The extensive use of core versus reported earnings by public companies has been a widespread phenomenon for at least 25 years. During the past decade, the practice also has become widespread among companies (and their bankers who market deals) that are issuing debt in the leverage loan and high yield markets.
The practice is controversial. The SEC periodically will crack down on companies it thinks are pushing the envelope. Bank regulators have raised the issue of questionable adjustments to borrowers’ EBITDA for widely syndicated leverage loans.
Investors are aware of the issue, too, but have not demanded the practice to stop. In mid-2017, I attended a conference on private credit. One session dealt exclusively with adjusted EBITDA. One panelist offered that adjustments in the range of 5-10% of reported EBITDA were okay, but the consensus was the adjustments were out of control. Covenant Review reported that as of mid-2017 the average leverage for middle market LBOs over the prior two years was 5.5x based upon the target’s adjusted EBITDA compared to reported EBITDA of ~7x. The issue is no better, and perhaps worse, in 2018 judging from market sentiment.
If investors are solely relying upon company defined adjusted EBITDA, then they may be vacating their fiduciary duties when investing capital. That said, an analysis of core versus reported earnings is a critical element of any valuation or credit assessment of a non-early stage company with an established financial history.
Table 1 below provides a sample overview of the template we use at Mercer Capital. The process is not intended to create an alternate reality; rather, it is designed to shed light on core trends about where the company has been and where it may be headed.
Adjustments typically consist of items that are non-recurring, unusual, and infrequent. They also may entail elements for a change in business operations, such as the addition of a new product or the discontinuation of a division. This is where judgment is particularly important because we have noticed a trend among some investors to credit businesses with future earnings for initiatives such as stepped-up hiring of revenue producers in which a favorable outcome is highly uncertain.
Adjustments considered should take into account whether the valuation is on a minority interest or controlling interest basis. An adjustment for an unusual litigation expense will not be impacted by the level-of-value; however, other potential adjustments—particularly synergies a buyer could reasonably be expected to realize would only apply in a control valuation.
The development of the adjusted earnings analysis should allow one to identify the source of revenue growth and the trend in margins through a business cycle. The process also will facilitate comparisons with peers both historically and currently to thereby make further qualitative judgments about how the business is performing.
The adjusted earnings history should create a bridge to next year’s budget, and the budget a bridge to multi-year projections. The basic question should be addressed: Does the historical trend in adjusted earnings lead one to conclude that the budget and multi-year projections are reasonable with the underlying premise that the adjustments applied are reasonable?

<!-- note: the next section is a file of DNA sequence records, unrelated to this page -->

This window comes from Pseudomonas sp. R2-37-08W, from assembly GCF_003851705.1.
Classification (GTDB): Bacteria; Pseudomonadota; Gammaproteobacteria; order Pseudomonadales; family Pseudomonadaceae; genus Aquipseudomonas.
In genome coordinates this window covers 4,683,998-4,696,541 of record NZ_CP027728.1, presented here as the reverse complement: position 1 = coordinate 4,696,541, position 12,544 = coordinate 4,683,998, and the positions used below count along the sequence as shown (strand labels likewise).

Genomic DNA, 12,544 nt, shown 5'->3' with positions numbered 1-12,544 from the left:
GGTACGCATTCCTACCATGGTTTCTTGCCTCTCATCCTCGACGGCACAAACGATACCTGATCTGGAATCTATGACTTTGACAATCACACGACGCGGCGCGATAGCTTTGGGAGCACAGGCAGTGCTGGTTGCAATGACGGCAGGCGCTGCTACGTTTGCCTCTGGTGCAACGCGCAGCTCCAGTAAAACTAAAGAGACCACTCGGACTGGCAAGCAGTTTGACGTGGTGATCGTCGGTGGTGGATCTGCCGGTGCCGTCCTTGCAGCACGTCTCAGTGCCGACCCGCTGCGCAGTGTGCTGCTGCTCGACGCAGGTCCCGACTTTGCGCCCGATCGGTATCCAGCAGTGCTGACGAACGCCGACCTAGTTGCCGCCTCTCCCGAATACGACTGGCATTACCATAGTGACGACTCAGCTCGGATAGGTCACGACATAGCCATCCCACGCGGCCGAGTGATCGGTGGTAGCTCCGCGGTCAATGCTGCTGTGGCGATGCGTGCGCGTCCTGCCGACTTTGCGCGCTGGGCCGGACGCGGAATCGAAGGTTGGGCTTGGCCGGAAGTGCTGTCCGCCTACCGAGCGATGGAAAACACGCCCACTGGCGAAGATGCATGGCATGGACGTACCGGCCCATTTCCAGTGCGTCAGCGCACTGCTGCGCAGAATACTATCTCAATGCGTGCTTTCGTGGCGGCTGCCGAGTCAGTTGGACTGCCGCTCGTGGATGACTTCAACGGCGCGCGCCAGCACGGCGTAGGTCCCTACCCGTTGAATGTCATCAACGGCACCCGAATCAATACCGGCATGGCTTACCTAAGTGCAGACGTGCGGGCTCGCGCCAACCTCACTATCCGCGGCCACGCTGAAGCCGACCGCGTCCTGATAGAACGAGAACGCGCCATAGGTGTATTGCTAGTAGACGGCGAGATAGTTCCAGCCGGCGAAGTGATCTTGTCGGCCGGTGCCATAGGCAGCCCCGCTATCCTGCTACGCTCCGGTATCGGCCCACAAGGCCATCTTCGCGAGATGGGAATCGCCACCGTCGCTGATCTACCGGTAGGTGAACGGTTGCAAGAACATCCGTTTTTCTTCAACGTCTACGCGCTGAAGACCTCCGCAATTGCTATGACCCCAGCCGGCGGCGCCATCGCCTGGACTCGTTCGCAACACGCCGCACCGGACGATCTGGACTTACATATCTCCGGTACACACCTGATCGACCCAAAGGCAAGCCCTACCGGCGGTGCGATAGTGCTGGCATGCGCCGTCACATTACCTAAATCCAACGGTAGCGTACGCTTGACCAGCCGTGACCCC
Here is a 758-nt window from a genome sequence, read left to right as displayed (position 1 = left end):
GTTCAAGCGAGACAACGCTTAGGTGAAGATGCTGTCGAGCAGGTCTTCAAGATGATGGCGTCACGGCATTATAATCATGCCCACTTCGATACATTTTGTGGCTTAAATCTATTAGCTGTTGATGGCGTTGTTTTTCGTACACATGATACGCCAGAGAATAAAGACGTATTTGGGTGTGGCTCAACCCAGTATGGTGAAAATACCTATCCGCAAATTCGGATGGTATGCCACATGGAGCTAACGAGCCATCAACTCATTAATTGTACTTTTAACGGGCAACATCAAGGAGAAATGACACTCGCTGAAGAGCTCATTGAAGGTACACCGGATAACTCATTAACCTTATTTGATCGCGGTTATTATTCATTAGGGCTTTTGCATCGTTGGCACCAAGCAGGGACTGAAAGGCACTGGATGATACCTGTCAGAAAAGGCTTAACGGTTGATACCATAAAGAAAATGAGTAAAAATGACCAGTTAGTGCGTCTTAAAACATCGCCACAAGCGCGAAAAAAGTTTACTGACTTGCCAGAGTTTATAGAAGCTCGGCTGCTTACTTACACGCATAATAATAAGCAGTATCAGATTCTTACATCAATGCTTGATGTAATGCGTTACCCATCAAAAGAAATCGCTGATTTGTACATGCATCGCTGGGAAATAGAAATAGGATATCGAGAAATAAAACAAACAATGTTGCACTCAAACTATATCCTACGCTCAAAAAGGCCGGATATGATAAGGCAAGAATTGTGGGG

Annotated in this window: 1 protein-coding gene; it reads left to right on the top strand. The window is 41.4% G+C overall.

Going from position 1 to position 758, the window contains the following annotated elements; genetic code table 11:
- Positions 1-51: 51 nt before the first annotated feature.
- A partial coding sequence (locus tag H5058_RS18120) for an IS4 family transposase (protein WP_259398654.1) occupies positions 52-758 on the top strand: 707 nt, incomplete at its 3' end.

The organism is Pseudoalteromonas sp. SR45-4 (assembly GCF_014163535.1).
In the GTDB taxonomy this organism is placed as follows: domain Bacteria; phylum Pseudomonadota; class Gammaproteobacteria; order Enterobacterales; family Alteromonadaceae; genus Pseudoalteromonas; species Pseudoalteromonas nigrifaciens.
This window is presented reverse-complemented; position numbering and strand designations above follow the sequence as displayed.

Core earnings differ from earning power. Core earnings represent earnings after adjustments are made for non-recurring items and the like in a particular year. Earning power represents a base earning measure that is representative through the firm’s (or industry’s) business cycle and, therefore, requires examination of adjusted earnings ideally over an entire business cycle. If the company has grown such that adjusted earnings several years ago are less relevant, then earning power can be derived from the product of a representative revenue measure such as the latest 12 months or even the budget and an average EBITDA margin over the business cycle.
Companies that are executing a roll-up strategy can be particularly nettlesome from a valuation perspective because there typically is a string of acquisitions that require multiple adjustments for transaction related expenses and the expected earnings contribution of the targets. The math of adding and subtracting is straightforward, but what is usually lacking is seasoning in which a several year period without acquisitions can be observed in order to discern if past acquisitions have been accretive to earnings. Public market investors struggle with this phenomenon, too, but often the high growth profile of roll-ups will trump questions about earning power and what is an appropriate multiple until growth slows.
In addition to providing insight into how a business is performing, the adjusted earnings statement will “feed” multiple valuation methods. These include the Discounted Cash Flow and Single Period Earning Power Capitalization Methods that fall under the Income Approach, and the Guideline (Public) Company and Guideline (M&A) Transaction Methods that constitute Market Approaches.
It may be obvious, but we believe an analysis of adjusted (and reported) earnings statements for a subject company over a multi-year period is a critical, if not the critical element, in valuing securities that are held in private equity and credit portfolios. Mercer Capital has nearly 40 years of experience in which tens of thousands of adjusted earnings statements have been created. Please call if we can help you value investments held in your portfolio.
Originally published in Mercer Capital’s Portfolio Valuation Newsletter.
Jeff K. Davis is the Managing Director of Mercer Capital’s Financial Institutions Group. The Financial Institutions Group works with banks, thrifts, asset managers, insurance companies and agencies, BDCs, REITs, broker-dealers and financial technology companies. Prior to ...
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